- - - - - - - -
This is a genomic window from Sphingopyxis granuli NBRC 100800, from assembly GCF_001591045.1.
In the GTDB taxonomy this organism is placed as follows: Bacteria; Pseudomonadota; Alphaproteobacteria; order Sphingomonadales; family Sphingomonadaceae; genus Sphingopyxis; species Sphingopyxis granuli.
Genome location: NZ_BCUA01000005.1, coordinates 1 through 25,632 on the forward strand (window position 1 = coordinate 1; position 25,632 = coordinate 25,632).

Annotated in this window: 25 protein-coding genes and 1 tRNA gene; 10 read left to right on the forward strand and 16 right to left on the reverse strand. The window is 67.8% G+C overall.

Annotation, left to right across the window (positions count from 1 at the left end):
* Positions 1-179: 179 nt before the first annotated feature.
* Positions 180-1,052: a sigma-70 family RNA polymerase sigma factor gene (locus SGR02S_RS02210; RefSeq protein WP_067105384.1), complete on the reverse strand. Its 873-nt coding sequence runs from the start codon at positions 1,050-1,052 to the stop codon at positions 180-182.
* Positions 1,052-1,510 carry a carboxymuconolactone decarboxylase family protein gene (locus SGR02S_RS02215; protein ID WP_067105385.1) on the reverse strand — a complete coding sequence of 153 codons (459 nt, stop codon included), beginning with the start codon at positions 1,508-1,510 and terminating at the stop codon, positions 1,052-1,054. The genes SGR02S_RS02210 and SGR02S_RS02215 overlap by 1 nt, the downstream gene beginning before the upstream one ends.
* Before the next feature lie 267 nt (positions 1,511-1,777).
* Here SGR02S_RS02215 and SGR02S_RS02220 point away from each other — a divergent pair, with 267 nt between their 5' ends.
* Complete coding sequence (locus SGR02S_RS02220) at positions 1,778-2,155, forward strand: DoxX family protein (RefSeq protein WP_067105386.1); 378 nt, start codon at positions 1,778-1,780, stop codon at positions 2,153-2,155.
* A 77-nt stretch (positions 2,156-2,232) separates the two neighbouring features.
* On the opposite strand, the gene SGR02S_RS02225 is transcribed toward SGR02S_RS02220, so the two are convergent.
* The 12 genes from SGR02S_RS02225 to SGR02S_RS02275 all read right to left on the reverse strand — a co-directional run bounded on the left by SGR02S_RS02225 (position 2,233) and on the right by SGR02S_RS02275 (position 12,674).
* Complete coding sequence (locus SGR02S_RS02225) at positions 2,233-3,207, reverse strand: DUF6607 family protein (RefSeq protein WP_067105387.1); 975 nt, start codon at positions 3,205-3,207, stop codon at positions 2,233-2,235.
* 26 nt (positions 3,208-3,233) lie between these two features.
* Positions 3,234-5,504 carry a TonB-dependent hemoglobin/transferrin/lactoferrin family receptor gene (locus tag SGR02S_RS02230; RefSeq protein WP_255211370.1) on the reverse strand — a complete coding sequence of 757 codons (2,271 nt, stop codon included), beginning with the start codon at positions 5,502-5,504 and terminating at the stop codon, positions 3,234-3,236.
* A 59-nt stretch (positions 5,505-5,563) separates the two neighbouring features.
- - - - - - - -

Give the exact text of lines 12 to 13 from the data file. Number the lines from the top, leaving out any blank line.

* A 77-nt stretch (positions 2,156-2,232) separates the two neighbouring features.
* On the opposite strand, the gene SGR02S_RS02225 is transcribed toward SGR02S_RS02220, so the two are convergent.